Guest Column
Let’s understand the awful truth of the Afghan war | Column
Two years after the U.S. withdrawal, it’s important to learn the harsh lessons so we don’t repeat them.
A Marine Corps carry team moves a transfer case containing the remains of Marine Corps Cpl. Humberto "Bert" Sanchez, 22, of Logansport, Ind., on Aug. 29, 2021, at Dover Air Force Base, Del. Thirteen U.S. troops were killed in the suicide attack near the Kabul airport.
A Marine Corps carry team moves a transfer case containing the remains of Marine Corps Cpl. Humberto "Bert" Sanchez, 22, of Logansport, Ind., on Aug. 29, 2021, at Dover Air Force Base, Del. Thirteen U.S. troops were killed in the suicide attack near the Kabul airport. [ MANUEL BALCE CENETA | AP ]
Published Aug. 19

“…Someone had blundered. Theirs not to make reply.

Theirs not to reason why. Theirs but to do and die...”

— Alfred Lord Tennyson, The Charge of the Light Brigade

Aug. 30 will mark the second anniversary of the ignominious U.S. withdrawal from Afghanistan. It is important to understand the truth of it.

Robert Bruce Adolph
Robert Bruce Adolph [ Provided ]

Few things in life are more certain than America will engage in future military conflicts. This certainty is born of history. In addition to several smaller engagements in places like Grenada in the post-World War II period, the nation fought in Asia (Korea and Vietnam), Europe (Bosnia), the Middle East (Iraq and Syria), Africa (Somalia and elsewhere), Central America (Panama) and, of course, Southwest Asia (Afghanistan) — this nation’s longest war. The most wrong-headed notion is that our military lost that protracted conflict, when in fact, one man is largely responsible.

Our losing fight with the Taliban across more than two decades highlights four key mistakes made by a chief executive. Current and future presidents need to take note before we find ourselves embroiled in yet another military confrontation: thinking of Russia and China. American soldiers do not select their adversaries. This is wholly a decision of the nation’s senior civilian leadership. I will be blunt. Too many lives have been lost to do otherwise. In Afghanistan, the key errors were made by former President George W. Bush.

First, Bush’s strategy was fatally flawed. After winning the initial battles, and driving the Taliban out of Kabul, the decision to remain and attempt a wholesale reinvention of a centuries-old tribally based society into something approximating a Western liberal democracy was a doomed objective. Any competent cultural anthropologist could have called it. It was not feasible, suitable or acceptable — a violation of all three analytical tenets of strategy development. Moreover, no skilled senior military officer would ever consider a war-fighting plan that did not first identify well-defined and attainable objectives with an exit ramp.

Second, Bush made a horrible choice when deciding to conduct two wars simultaneously — in Afghanistan and Iraq. No capable general officer would ever choose to engage in two major conflicts at once. This was a decision taken in the White House and was not the result of a Pentagon threat assessment. For reasons known only to Bush, the U.S. opened up a second front in the perennially troubled Middle East, which resulted in starving the more important Afghan theater of needed resources. Saddam Hussein had nothing whatever to do with the despicable 9/11 attack and the promised weapons of mass destruction were never found.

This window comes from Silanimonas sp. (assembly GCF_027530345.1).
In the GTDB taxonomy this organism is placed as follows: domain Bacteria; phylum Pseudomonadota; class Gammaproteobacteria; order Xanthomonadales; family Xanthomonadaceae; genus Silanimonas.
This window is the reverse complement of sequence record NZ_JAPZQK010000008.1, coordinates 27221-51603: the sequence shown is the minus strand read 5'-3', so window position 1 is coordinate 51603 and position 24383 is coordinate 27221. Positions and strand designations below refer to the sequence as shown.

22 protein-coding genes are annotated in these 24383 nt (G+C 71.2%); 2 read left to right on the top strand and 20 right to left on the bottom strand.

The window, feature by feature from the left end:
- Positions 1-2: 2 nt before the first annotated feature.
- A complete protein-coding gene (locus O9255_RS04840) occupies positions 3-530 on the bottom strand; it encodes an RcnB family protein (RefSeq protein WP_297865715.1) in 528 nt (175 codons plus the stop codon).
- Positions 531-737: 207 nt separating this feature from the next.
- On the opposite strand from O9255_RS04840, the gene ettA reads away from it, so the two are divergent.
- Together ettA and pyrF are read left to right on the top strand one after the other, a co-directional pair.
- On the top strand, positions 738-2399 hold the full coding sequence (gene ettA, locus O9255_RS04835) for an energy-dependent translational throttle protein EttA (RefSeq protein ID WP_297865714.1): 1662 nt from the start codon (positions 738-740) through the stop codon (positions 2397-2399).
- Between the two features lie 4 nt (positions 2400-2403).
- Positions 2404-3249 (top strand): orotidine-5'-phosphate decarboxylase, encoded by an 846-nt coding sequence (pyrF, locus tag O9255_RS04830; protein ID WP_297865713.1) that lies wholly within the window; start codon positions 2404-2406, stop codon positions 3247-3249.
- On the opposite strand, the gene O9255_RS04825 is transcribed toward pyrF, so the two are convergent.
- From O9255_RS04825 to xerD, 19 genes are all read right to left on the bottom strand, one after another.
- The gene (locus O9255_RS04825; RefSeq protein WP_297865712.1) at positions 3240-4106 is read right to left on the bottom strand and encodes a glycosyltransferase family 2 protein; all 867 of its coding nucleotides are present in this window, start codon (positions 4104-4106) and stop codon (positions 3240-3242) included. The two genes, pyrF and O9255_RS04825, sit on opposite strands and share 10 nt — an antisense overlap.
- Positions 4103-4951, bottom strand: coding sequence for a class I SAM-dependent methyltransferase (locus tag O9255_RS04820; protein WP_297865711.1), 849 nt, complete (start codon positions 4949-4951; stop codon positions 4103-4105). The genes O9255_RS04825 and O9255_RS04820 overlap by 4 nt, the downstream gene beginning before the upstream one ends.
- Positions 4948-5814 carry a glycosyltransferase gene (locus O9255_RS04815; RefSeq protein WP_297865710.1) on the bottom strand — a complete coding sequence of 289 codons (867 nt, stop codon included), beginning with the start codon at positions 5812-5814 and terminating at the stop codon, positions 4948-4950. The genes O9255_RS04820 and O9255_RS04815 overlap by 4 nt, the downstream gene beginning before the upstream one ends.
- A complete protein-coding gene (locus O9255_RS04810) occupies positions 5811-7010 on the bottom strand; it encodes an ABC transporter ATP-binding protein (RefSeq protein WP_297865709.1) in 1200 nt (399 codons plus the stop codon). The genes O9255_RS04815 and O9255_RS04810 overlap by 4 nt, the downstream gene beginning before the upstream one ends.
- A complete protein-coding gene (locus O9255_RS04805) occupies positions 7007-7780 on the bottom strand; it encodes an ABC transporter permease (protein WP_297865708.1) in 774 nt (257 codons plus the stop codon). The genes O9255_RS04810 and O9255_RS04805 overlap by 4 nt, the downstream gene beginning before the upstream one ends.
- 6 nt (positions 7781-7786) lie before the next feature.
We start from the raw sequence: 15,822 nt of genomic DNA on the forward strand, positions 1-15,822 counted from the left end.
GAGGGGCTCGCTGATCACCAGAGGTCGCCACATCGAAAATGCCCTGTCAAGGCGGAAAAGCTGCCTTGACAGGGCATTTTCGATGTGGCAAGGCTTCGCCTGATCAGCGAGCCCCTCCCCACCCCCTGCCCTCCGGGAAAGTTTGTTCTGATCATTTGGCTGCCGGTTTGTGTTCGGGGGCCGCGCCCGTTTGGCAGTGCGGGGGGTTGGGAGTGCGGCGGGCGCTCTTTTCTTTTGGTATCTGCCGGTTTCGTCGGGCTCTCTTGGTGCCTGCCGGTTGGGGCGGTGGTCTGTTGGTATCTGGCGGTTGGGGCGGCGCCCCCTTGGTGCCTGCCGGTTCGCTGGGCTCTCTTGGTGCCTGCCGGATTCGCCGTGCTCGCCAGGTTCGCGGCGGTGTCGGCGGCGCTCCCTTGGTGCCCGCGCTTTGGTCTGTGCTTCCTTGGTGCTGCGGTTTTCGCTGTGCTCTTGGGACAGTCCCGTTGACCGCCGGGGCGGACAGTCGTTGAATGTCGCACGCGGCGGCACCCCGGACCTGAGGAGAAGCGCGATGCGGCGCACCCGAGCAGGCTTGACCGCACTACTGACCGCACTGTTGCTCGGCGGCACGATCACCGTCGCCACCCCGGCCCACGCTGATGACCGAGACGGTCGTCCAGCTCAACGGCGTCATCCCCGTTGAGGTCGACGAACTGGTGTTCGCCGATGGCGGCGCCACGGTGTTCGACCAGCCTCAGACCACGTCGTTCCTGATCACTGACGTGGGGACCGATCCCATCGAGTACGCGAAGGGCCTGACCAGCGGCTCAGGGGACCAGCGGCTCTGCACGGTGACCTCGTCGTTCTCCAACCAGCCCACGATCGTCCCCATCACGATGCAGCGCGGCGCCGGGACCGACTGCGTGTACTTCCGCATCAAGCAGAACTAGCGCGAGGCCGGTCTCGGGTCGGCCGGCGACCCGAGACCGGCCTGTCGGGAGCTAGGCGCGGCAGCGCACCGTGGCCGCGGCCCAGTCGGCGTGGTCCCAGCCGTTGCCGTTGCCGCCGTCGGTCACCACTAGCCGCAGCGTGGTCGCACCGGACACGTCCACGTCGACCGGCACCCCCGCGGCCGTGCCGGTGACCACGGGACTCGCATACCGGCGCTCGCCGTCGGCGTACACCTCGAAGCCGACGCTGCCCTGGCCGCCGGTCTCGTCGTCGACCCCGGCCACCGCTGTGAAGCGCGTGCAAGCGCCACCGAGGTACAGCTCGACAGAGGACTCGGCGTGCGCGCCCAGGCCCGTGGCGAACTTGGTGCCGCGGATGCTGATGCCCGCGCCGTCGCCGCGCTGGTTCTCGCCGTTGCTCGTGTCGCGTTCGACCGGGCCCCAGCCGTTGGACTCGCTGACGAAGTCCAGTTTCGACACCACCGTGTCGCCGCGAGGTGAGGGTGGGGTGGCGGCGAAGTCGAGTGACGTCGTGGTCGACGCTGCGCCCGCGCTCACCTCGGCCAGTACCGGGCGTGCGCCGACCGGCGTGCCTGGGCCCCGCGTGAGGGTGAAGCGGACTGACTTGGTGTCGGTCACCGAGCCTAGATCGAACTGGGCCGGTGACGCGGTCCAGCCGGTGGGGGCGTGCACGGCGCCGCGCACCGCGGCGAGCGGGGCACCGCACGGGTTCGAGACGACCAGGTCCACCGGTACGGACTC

Third, Bush did not request a declaration of war from Congress. In the fall of 2002, Congress passed a resolution that authorized Bush to use the armed forces ‘’as he determines to be necessary and appropriate.” That abdication of authority left all the key decisions to him. The last declaration of war marked the U.S. entry into World War II after the Japanese attack on Pearl Harbor. Ever since, Congress has ceded this crucially important responsibility to consecutive chief executives who have not done well by it.

Fourth, America lacked resolve, which the Taliban possessed in abundance. After all, they were fighting on their home turf. The North Vietnamese found themselves in a similar situation many years earlier, successfully waiting out their adversary — us. These two examples serve as proof that the best military in the world cannot rescue bad choices made by a sitting president. With this understanding, the war in Afghanistan was not lost on the battlefield, but in the Oval Office before the first shot was fired, also leaving a massive foreign policy quagmire behind for those chief executives who followed.

Spend your days with Hayes

Spend your days with Hayes

Subscribe to our free Stephinitely newsletter

Columnist Stephanie Hayes will share thoughts, feelings and funny business with you every Monday.

You’re all signed up!

Want more of our free, weekly newsletters in your inbox? Let’s get started.

Explore all your options

Tennyson’s poem, quoted in part at the beginning of this piece, describes another headquarters “blunder” during the 19th century’s Crimean War. That quote seems tragically applicable regarding the decision to send the U.S. forces to Afghanistan, and then remain, burdened with bad strategy lacking an exit plan; an unnecessary conflict of choice in Iraq; no request for a congressional declaration of war; and a predictable lack of political resolve. For the soldiers who fought in Afghanistan, “Theirs but to do and die…”

Robert Bruce Adolph is a former senior Army Special Forces soldier and United Nations security chief. In May 2022, he served as mission leader for a multinational team in support of the Organization for Security and Cooperation in Europe in Ukraine. More recently, he performed a UN security consultancy in post-conflict Azerbaijan. Learn more at